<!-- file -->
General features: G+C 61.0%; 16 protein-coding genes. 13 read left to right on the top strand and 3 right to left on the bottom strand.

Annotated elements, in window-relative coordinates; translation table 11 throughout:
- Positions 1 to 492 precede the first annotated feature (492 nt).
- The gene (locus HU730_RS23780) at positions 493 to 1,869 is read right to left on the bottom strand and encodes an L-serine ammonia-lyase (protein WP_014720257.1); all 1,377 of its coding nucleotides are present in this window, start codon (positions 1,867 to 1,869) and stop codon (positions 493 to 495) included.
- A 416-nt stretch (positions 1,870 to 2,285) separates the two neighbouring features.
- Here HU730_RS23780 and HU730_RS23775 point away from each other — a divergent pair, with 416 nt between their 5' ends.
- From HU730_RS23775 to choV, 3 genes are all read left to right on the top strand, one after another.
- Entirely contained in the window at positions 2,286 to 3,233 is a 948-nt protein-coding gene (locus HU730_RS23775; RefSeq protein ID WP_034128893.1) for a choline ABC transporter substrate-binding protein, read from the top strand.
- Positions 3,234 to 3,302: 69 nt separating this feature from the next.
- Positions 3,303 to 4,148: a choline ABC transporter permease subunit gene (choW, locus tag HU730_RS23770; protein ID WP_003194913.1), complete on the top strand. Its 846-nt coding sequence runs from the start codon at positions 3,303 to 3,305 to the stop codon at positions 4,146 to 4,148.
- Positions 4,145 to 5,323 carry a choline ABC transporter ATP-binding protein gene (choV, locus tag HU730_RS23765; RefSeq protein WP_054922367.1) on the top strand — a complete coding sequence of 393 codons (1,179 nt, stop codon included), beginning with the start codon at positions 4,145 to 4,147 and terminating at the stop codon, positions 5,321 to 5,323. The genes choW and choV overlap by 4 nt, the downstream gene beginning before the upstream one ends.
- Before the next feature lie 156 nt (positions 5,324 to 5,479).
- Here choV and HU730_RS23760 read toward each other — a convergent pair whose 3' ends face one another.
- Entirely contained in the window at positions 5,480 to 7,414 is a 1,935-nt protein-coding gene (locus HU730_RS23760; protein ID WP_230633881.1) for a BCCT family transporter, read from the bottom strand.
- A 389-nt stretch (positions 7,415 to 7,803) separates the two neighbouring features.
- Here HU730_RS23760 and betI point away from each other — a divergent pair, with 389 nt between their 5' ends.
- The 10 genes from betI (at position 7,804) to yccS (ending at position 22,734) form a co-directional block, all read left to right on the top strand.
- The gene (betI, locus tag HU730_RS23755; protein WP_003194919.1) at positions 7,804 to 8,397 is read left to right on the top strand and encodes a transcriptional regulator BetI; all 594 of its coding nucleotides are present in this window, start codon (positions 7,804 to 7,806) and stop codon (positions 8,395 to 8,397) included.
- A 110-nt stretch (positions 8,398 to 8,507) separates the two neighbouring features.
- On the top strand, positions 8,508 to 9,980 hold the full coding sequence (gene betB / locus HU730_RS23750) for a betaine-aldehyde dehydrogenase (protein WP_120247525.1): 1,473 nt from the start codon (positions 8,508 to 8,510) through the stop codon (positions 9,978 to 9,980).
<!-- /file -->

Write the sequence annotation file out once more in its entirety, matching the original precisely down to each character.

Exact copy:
General features: G+C 61.0%; 16 protein-coding genes. 13 read left to right on the top strand and 3 right to left on the bottom strand.

Annotated elements, in window-relative coordinates; translation table 11 throughout:
- Positions 1 to 492 precede the first annotated feature (492 nt).
- The gene (locus HU730_RS23780) at positions 493 to 1,869 is read right to left on the bottom strand and encodes an L-serine ammonia-lyase (protein WP_014720257.1); all 1,377 of its coding nucleotides are present in this window, start codon (positions 1,867 to 1,869) and stop codon (positions 493 to 495) included.
- A 416-nt stretch (positions 1,870 to 2,285) separates the two neighbouring features.
- Here HU730_RS23780 and HU730_RS23775 point away from each other — a divergent pair, with 416 nt between their 5' ends.
- From HU730_RS23775 to choV, 3 genes are all read left to right on the top strand, one after another.
- Entirely contained in the window at positions 2,286 to 3,233 is a 948-nt protein-coding gene (locus HU730_RS23775; RefSeq protein ID WP_034128893.1) for a choline ABC transporter substrate-binding protein, read from the top strand.
- Positions 3,234 to 3,302: 69 nt separating this feature from the next.
- Positions 3,303 to 4,148: a choline ABC transporter permease subunit gene (choW, locus tag HU730_RS23770; protein ID WP_003194913.1), complete on the top strand. Its 846-nt coding sequence runs from the start codon at positions 3,303 to 3,305 to the stop codon at positions 4,146 to 4,148.
- Positions 4,145 to 5,323 carry a choline ABC transporter ATP-binding protein gene (choV, locus tag HU730_RS23765; RefSeq protein WP_054922367.1) on the top strand — a complete coding sequence of 393 codons (1,179 nt, stop codon included), beginning with the start codon at positions 4,145 to 4,147 and terminating at the stop codon, positions 5,321 to 5,323. The genes choW and choV overlap by 4 nt, the downstream gene beginning before the upstream one ends.
- Before the next feature lie 156 nt (positions 5,324 to 5,479).
- Here choV and HU730_RS23760 read toward each other — a convergent pair whose 3' ends face one another.
- Entirely contained in the window at positions 5,480 to 7,414 is a 1,935-nt protein-coding gene (locus HU730_RS23760; protein ID WP_230633881.1) for a BCCT family transporter, read from the bottom strand.
- A 389-nt stretch (positions 7,415 to 7,803) separates the two neighbouring features.
- Here HU730_RS23760 and betI point away from each other — a divergent pair, with 389 nt between their 5' ends.
- The 10 genes from betI (at position 7,804) to yccS (ending at position 22,734) form a co-directional block, all read left to right on the top strand.
- The gene (betI, locus tag HU730_RS23755; protein WP_003194919.1) at positions 7,804 to 8,397 is read left to right on the top strand and encodes a transcriptional regulator BetI; all 594 of its coding nucleotides are present in this window, start codon (positions 7,804 to 7,806) and stop codon (positions 8,395 to 8,397) included.
- A 110-nt stretch (positions 8,398 to 8,507) separates the two neighbouring features.
- On the top strand, positions 8,508 to 9,980 hold the full coding sequence (gene betB / locus HU730_RS23750) for a betaine-aldehyde dehydrogenase (protein WP_120247525.1): 1,473 nt from the start codon (positions 8,508 to 8,510) through the stop codon (positions 9,978 to 9,980).